Drive Your Plow Over the Bones of the Dead—More Than a Mystery

Drive Your Plow over the Bones of the Dead

By Olga Tokarczuk

Published 2009

Translated by Antonia Lloyd-Jones

This translation published 2018 in the UK and 2019 in the US (different publishers)

Read May 2020

As the novel opens, our narrator has been woken by her neighbor (who she calls Oddball) requesting she help him investigate another neighbor’s cottage.  They find the neighbor (who she calls Big Foot) dead on his kitchen floor.  Oddball wasn’t able to reach the police yet (cellphone connecting to Czech 911 vs their Polish police) and he convinces our narrator to help him dress Big Foot and put him on the couch.  During this process they find a bone stuck in Big Foot’s throat, the probable cause of his demise.  They eventually are able to get their Polish village’s police on the phone and the police take over the case.

Our narrator disliked Big Foot as he was a frequent poacher in the forests.   We get a sense of our narrator quite early: “By now Big Foot had gone, so it was hard to feel any pity or resentment toward him.  All that remained was his body, lifeless, clothed in the suit.  Now it looked calm and satisfied, as if the spirt were pleased to be finally free of the matters, and the matter were pleased to be finally free of the spirt.  In this short space of time a metaphysical divorce had occurred.  The end.”

We eventually learn the name of our narrator, Janina Duszejko, although she insists on being called by her last name only.  She was once a structural engineer who built bridges before she became a teacher.  She is now semi-retired, living in a small rural community near the Czech/Poland border.  Only she and her neighbor “Oddball”, and  previously the now deceased neighbor “Big Foot”, stay on their hill during the winter.  Our narrator watches seven summer cottages for their owners during the winter.  She also teaches English at the local school a few days a week.  She spends her days pouring over the poetry of William Blake and “The Complete Ephemerides, 1920-2020”, the latter being her reference for building detailed astrological charts for people based on their birth date and time.  Her former student, who she calls “Dizzy”, meets with her regularly as they work on translating Blake from English to Polish.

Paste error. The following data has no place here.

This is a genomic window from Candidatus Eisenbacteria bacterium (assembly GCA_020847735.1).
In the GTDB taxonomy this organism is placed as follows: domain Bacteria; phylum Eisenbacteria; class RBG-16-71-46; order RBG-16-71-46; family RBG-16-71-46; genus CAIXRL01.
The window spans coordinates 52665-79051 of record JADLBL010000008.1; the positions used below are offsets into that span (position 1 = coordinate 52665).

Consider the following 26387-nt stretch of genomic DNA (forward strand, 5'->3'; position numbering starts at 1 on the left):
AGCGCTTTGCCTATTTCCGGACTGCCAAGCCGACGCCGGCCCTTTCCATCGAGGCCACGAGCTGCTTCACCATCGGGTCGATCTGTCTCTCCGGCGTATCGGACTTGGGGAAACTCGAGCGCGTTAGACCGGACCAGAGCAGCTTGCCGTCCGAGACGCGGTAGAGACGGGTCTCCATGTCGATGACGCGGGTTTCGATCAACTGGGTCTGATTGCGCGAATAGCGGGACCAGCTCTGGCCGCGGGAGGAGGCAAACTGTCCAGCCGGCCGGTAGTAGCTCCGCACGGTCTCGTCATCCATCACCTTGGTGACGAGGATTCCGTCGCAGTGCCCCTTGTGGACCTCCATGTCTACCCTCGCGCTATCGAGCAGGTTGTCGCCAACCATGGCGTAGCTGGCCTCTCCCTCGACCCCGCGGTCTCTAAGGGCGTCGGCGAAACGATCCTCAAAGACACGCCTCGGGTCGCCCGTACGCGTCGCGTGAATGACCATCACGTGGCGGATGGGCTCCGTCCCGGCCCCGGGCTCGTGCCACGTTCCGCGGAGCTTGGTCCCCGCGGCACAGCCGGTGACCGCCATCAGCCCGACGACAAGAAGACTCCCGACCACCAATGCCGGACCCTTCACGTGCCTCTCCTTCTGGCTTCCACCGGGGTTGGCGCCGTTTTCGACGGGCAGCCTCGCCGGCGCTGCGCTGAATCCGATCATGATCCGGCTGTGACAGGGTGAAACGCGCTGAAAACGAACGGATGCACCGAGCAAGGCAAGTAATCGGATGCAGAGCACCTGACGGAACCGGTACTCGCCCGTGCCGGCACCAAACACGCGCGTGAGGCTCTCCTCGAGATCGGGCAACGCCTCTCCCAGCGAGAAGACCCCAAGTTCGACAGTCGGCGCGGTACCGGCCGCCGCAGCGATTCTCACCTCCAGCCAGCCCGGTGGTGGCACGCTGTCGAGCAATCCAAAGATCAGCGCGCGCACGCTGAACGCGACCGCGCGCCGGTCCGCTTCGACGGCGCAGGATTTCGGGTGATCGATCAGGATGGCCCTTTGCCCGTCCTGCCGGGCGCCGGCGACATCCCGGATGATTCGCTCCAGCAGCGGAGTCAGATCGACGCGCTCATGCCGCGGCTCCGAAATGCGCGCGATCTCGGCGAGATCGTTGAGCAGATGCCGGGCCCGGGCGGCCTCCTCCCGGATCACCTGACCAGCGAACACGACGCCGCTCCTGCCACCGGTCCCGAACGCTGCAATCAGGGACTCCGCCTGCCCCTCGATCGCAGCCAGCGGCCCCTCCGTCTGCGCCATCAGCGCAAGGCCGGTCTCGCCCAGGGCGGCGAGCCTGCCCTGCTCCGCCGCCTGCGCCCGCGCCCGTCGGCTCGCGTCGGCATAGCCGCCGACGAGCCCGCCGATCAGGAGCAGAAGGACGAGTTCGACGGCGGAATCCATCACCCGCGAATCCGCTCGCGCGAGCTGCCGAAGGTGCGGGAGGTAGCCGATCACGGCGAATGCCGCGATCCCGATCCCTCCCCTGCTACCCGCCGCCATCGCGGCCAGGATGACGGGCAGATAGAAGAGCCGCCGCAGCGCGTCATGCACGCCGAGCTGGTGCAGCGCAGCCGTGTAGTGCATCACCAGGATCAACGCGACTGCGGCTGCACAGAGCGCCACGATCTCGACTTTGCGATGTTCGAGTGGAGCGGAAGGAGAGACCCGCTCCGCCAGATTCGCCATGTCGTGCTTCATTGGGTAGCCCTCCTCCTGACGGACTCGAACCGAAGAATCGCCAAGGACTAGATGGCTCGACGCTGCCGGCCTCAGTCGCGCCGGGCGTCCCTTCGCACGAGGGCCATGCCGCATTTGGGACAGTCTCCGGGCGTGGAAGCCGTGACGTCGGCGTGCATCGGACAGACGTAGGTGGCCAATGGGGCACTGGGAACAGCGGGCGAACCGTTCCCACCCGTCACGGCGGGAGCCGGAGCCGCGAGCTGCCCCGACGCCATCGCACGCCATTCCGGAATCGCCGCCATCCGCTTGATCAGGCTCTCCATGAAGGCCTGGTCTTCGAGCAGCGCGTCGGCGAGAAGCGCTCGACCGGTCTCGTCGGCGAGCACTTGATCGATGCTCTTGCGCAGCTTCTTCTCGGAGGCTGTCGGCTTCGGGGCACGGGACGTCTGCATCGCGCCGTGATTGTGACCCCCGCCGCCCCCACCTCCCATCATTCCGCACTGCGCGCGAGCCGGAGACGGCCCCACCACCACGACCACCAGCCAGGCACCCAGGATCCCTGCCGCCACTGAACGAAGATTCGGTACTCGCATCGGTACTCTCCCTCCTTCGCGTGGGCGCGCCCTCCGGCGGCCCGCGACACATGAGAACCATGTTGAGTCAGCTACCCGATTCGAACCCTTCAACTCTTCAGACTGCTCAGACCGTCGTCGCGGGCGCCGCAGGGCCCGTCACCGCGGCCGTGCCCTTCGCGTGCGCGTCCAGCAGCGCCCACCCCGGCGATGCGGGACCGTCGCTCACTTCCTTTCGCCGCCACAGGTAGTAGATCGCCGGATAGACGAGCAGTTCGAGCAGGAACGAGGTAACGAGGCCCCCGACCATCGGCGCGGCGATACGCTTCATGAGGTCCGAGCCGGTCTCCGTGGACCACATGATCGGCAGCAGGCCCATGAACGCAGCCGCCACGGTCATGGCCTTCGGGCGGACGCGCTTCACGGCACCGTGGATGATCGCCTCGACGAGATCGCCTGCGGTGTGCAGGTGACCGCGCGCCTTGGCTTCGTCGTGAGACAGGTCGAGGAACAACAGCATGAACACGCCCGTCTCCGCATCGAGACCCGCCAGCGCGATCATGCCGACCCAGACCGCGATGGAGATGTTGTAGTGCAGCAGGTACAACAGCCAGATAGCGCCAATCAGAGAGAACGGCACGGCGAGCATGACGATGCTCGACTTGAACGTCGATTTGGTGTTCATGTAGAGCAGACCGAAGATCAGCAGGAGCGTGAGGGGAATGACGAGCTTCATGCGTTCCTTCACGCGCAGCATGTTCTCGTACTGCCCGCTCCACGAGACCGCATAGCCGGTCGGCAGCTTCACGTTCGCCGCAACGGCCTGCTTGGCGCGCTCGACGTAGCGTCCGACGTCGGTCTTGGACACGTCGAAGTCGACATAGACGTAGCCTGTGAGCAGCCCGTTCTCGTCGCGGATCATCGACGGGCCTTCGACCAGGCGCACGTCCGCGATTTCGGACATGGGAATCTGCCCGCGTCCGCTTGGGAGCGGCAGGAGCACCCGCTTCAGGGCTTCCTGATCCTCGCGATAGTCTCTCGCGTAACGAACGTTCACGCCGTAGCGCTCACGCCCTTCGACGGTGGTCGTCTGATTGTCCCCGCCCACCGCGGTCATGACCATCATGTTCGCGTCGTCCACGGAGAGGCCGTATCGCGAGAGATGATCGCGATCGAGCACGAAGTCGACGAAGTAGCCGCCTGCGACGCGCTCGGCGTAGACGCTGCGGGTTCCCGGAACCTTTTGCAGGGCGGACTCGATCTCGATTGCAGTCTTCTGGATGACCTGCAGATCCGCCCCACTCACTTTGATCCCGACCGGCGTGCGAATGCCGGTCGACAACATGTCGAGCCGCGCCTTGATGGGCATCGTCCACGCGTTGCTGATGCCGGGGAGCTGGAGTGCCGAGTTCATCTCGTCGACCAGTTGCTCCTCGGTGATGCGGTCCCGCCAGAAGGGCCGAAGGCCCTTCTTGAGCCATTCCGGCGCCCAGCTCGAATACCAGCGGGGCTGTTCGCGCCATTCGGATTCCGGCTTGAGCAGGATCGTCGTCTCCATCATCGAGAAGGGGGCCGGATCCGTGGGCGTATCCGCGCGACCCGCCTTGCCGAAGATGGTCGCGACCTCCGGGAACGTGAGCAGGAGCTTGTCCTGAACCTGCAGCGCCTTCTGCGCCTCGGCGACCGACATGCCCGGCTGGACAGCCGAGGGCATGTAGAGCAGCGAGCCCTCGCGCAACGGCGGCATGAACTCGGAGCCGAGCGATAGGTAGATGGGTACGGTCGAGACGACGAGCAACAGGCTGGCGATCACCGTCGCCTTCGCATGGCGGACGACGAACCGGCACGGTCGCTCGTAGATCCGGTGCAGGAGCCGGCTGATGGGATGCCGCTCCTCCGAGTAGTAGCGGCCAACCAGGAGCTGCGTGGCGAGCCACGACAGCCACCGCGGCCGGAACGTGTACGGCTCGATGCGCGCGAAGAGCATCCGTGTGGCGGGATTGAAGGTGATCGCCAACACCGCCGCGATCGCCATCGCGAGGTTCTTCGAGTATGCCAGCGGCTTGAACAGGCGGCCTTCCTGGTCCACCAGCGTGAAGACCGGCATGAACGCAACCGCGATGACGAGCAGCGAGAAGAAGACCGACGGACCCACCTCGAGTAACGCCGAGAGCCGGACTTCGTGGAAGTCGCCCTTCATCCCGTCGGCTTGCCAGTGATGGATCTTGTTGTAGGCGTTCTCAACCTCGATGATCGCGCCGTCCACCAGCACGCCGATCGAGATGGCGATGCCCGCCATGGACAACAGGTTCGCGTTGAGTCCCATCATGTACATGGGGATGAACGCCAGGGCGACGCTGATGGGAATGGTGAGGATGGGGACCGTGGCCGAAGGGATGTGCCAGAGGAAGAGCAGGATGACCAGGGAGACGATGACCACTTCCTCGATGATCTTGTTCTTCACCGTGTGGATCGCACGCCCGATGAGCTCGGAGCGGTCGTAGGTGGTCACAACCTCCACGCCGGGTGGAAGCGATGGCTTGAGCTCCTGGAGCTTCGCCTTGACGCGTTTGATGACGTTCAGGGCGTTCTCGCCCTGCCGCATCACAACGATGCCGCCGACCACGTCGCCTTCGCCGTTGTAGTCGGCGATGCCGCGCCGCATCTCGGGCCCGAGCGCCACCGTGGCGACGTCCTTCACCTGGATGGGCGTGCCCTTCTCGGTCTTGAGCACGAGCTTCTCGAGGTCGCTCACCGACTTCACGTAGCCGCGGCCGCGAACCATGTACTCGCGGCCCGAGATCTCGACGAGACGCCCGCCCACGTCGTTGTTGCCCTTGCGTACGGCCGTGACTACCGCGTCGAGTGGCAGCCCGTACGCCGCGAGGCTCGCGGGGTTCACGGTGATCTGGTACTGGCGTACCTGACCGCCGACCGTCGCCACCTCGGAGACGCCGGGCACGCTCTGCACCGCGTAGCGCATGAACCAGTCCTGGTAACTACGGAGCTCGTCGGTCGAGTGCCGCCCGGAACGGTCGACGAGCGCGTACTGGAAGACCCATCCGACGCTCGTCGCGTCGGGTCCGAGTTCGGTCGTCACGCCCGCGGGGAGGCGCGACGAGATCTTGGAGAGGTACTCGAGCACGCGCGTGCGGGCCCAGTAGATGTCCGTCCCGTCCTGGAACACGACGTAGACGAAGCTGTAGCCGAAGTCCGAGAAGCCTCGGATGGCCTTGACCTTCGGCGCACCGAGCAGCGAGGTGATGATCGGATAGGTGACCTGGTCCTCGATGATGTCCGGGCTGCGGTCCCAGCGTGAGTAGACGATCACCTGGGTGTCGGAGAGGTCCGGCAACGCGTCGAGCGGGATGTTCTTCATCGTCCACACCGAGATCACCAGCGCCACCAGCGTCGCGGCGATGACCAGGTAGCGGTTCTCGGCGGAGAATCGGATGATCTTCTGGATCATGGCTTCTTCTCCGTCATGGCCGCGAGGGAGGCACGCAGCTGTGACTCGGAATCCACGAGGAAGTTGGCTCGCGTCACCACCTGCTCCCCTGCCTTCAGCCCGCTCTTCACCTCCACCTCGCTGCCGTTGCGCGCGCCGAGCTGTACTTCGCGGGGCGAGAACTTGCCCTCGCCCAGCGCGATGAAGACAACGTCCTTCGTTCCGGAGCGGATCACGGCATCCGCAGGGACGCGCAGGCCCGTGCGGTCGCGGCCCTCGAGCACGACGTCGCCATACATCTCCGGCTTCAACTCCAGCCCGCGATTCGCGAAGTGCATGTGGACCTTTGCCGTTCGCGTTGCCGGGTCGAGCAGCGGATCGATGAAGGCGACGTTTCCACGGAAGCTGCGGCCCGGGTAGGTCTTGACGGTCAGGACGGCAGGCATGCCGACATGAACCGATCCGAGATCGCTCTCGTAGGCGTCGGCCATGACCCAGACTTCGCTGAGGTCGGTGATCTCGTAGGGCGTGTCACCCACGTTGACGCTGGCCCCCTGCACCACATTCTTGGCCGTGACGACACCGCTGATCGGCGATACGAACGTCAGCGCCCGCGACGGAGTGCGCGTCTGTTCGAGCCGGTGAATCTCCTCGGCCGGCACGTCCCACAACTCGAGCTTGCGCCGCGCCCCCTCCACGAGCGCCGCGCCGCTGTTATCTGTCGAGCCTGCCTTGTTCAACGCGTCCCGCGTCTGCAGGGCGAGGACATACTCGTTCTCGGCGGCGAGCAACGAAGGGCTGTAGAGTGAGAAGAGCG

As the winter turns to spring and summer and the police investigate Big Foot’s death, two other locals are found dead:  the police chief our narrator calls The Commandant and a local fur trader and brothel owner, Innerd.  These deaths give our narrator more fodder for her letters and in-person requests to the police to consider that Animals have killed all these men to avenge the murders of their brethren by these hunters.   “I wish to appeal to the gentlemen of the Police not to shy away from the idea that the perpetrators of the above-mentioned tragic incidents could be Animals”. 

During this period we readers are treated to the narrator’s thoughts.  “The best conversations are with yourself. At least there’s no risk of a misunderstanding”.  In fact the narration feels much more like a conversation the narrator is having with herself than one she is having with the reader.  An entomologist she calls Boros happens into her yard one day.  She gives him tea, allows him to stay a few days while he is waiting for his students to join him and then ““I raised the quilt and invited him to join me, but as I am neither Maudlin nor Sentimental, I shall not dwell on it any further.”  After a time, Boros eventually stops waiting for his students and moves on.

Readers will be glad this reader reveals no further plot elements of this interesting mystery as it unfolds more of our narrator’s story and thoughts.  For this reader, the mystery primarily provides our author a convenient excuse to continue drawing this special picture of our narrator.   She has had an accomplished past and now is semi-retired.  She is progressively isolated from those around her.  Her strident animal protection speech, her devotion to astrology, and her general isolated way of life make it easy for the village to dismiss her.  Her world is shrinking, especially as she lets her neighbors know she can’t be responsible for watching their cottages over the coming winter and she has to give up her teaching.  A man asks her what she has done in life and she remains speechless as she considers this question and answers only to herself:  “For people of my age,” she thinks, “the places that they truly loved and to which they once belonged are no longer there.”  So an interesting and convenient mystery provides a backdrop for this compelling look at a woman who remains vibrant in her thinking but increasing invisible to others.

Olga Tokarczuk was awarded the 2018 Nobel Prize in Literature (awarded in 2019) for “for a narrative imagination that with encyclopedic passion represents the crossing of boundaries as a form of life”. 

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